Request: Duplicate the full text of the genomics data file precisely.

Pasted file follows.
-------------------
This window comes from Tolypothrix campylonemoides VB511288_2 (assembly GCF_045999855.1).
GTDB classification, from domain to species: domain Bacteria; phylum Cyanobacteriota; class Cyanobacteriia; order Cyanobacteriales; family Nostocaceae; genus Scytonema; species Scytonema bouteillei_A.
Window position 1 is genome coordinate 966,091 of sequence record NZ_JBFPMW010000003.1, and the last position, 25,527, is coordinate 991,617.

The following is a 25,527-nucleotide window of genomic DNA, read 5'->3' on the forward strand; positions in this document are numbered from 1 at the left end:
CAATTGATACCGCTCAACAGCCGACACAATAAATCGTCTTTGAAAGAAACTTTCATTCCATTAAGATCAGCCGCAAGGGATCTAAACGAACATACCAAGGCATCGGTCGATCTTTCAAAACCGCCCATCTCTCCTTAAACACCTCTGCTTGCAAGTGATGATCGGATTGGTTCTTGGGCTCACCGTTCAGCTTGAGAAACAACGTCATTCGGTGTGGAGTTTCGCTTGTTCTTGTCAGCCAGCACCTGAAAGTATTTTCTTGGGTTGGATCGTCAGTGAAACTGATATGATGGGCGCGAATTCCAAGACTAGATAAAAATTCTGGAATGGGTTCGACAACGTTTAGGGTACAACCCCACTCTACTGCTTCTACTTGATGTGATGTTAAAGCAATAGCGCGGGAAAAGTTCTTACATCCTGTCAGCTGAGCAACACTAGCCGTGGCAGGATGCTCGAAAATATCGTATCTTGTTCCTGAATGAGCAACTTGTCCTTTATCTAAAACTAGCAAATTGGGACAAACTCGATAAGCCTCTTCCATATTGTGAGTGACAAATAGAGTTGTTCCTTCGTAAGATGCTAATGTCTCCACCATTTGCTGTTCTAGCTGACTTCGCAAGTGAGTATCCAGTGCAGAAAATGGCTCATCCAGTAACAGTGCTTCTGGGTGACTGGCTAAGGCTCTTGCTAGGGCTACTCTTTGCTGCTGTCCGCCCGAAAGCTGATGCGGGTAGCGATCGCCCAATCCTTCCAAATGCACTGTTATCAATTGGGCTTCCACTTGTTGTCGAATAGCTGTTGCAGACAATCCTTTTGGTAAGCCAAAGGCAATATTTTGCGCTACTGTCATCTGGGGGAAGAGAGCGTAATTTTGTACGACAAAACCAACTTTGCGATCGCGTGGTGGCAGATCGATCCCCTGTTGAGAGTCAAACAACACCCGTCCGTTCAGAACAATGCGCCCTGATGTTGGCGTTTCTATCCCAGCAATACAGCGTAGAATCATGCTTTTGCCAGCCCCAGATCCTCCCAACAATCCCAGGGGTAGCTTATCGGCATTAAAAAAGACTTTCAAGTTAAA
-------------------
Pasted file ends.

This window comes from Tolypothrix campylonemoides VB511288_2 (assembly GCF_045999855.1).
GTDB classification, from domain to species: domain Bacteria; phylum Cyanobacteriota; class Cyanobacteriia; order Cyanobacteriales; family Nostocaceae; genus Scytonema; species Scytonema bouteillei_A.
Window position 1 is genome coordinate 966,091 of sequence record NZ_JBFPMW010000003.1, and the last position, 25,527, is coordinate 991,617.

The following is a 25,527-nucleotide window of genomic DNA, read 5'->3' on the forward strand; positions in this document are numbered from 1 at the left end:
CAATTGATACCGCTCAACAGCCGACACAATAAATCGTCTTTGAAAGAAACTTTCATTCCATTAAGATCAGCCGCAAGGGATCTAAACGAACATACCAAGGCATCGGTCGATCTTTCAAAACCGCCCATCTCTCCTTAAACACCTCTGCTTGCAAGTGATGATCGGATTGGTTCTTGGGCTCACCGTTCAGCTTGAGAAACAACGTCATTCGGTGTGGAGTTTCGCTTGTTCTTGTCAGCCAGCACCTGAAAGTATTTTCTTGGGTTGGATCGTCAGTGAAACTGATATGATGGGCGCGAATTCCAAGACTAGATAAAAATTCTGGAATGGGTTCGACAACGTTTAGGGTACAACCCCACTCTACTGCTTCTACTTGATGTGATGTTAAAGCAATAGCGCGGGAAAAGTTCTTACATCCTGTCAGCTGAGCAACACTAGCCGTGGCAGGATGCTCGAAAATATCGTATCTTGTTCCTGAATGAGCAACTTGTCCTTTATCTAAAACTAGCAAATTGGGACAAACTCGATAAGCCTCTTCCATATTGTGAGTGACAAATAGAGTTGTTCCTTCGTAAGATGCTAATGTCTCCACCATTTGCTGTTCTAGCTGACTTCGCAAGTGAGTATCCAGTGCAGAAAATGGCTCATCCAGTAACAGTGCTTCTGGGTGACTGGCTAAGGCTCTTGCTAGGGCTACTCTTTGCTGCTGTCCGCCCGAAAGCTGATGCGGGTAGCGATCGCCCAATCCTTCCAAATGCACTGTTATCAATTGGGCTTCCACTTGTTGTCGAATAGCTGTTGCAGACAATCCTTTTGGTAAGCCAAAGGCAATATTTTGCGCTACTGTCATCTGGGGGAAGAGAGCGTAATTTTGTACGACAAAACCAACTTTGCGATCGCGTGGTGGCAGATCGATCCCCTGTTGAGAGTCAAACAACACCCGTCCGTTCAGAACAATGCGCCCTGATGTTGGCGTTTCTATCCCAGCAATACAGCGTAGAATCATGCTTTTGCCAGCCCCAGATCCTCCCAACAATCCCAGGGGTAGCTTATCGGCATTAAAAAAGACTTTCAAGTTAAA